Wednesday, June 18, 2008

What is the Process?

When potential clients call, they always want to know what the process of career coaching is. Embedded in their query are three specific questions: “What will we work on?” “How long will it take?” and, “What results can I expect?” These are critical questions to ask before embarking on a career coaching process, not to only to understand what you are in for, but also to know whether the process will be worth your time, effort, and money.

The first question, what will we work on, is person-specific. What this means is that the work is adapted to your needs, your style, and your readiness. So, when you first contact me, I will ask to know about your most urgent or pressing questions and issues. For example, are you early in a job search and needing to learn techniques or are you further along and stymied by specific parts of the process? Are you wanting to make a career change, and if so, are you clear about your new direction or do you need helping in deciding among competing possibilities? I will also want to understand your style and temperament. Are you an extravert or an introvert? Are you aggressive, assertive, passive, or shy? Are you a linear and concrete thinker or are you more organic and intuitive? And, I will also build your readiness into the equation, so I will be exploring your motivation, your sense of urgency, and adding my assessment of how disciplined you are likely be in the process. All of these factor into what we will work on, how we do the work together, and of course, is subject to adjustment throughout the coaching process.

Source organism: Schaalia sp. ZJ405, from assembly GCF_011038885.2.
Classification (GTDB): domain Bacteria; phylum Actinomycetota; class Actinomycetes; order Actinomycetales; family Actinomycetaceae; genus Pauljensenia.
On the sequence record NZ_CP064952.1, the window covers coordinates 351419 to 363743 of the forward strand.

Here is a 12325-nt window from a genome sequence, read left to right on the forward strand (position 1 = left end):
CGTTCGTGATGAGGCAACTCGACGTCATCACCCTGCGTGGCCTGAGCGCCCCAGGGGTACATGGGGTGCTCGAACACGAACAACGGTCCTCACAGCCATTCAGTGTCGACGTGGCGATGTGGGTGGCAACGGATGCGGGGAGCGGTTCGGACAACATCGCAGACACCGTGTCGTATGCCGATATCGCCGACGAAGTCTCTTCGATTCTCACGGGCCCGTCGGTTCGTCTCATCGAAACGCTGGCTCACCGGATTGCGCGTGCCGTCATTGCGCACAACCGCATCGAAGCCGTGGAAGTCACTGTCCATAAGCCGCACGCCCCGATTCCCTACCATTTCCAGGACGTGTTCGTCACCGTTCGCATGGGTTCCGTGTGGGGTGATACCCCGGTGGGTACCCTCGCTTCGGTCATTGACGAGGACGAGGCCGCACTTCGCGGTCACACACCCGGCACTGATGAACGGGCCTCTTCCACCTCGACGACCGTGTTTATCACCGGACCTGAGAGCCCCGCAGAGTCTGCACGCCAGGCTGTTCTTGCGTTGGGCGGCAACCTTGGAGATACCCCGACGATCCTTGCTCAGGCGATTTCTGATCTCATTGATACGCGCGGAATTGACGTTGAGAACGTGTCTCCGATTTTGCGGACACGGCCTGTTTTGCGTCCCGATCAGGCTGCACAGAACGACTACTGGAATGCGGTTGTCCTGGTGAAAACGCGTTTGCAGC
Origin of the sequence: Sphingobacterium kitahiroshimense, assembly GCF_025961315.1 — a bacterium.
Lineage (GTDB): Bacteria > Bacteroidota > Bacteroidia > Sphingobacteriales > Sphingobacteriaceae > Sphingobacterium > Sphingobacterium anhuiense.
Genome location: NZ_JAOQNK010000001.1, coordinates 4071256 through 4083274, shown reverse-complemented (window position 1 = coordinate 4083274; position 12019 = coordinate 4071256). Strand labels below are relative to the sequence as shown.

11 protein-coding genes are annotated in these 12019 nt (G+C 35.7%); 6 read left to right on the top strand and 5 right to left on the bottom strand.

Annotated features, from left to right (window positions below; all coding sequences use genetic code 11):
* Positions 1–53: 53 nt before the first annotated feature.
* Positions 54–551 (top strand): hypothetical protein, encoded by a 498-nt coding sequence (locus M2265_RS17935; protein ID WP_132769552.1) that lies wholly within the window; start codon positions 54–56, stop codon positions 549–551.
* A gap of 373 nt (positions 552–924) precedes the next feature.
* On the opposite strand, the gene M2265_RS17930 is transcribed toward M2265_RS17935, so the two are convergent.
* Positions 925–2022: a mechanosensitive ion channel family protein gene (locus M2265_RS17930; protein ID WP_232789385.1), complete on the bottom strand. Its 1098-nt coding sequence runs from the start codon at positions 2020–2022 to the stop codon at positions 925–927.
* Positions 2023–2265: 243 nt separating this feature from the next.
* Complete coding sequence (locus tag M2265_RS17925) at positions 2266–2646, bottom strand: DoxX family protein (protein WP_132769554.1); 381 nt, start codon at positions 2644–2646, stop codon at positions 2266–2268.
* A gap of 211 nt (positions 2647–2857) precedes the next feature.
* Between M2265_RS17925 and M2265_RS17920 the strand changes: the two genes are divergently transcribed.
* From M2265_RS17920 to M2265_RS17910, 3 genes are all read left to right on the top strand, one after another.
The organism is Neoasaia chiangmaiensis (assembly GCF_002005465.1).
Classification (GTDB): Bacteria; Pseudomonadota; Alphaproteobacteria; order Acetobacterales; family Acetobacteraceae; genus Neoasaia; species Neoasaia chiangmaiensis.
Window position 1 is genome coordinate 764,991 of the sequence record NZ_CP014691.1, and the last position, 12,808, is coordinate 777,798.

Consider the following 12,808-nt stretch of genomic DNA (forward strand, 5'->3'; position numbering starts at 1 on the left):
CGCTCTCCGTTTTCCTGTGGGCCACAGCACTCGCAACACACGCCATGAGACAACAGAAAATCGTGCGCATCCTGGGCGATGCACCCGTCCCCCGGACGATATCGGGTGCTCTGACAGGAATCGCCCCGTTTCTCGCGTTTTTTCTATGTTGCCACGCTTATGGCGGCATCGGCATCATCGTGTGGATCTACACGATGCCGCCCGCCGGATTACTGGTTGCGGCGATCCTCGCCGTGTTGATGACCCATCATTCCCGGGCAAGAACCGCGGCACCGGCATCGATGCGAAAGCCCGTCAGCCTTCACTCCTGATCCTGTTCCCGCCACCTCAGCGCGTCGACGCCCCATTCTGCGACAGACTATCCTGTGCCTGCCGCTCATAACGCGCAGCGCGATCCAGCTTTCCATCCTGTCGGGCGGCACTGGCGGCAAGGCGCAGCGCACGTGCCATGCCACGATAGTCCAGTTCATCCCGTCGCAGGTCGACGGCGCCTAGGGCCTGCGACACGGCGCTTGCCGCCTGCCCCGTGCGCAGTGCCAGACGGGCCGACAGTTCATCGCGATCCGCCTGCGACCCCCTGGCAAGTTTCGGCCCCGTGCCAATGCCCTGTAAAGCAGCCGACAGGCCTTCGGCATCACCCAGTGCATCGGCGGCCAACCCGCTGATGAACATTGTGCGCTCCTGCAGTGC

The second question, how long it will take, which I addressed in a previous blog entry, is indeterminate because much of the process is beyond your control and mine. In general, however, I work with clients for 3-5 sessions before they have enough clarity and structure to move the process forward on their own. Sometimes, one session is enough, and other times, many sessions won’t do the trick. Once I sense that your momentum is self-sustaining, we will be done with our work. I do, however, often continue to meet with clients on an as needed basis to help get through stuck places, waning motivation, or to deal with specific issues, like negotiating a job offer or dealing with a problematic work situation.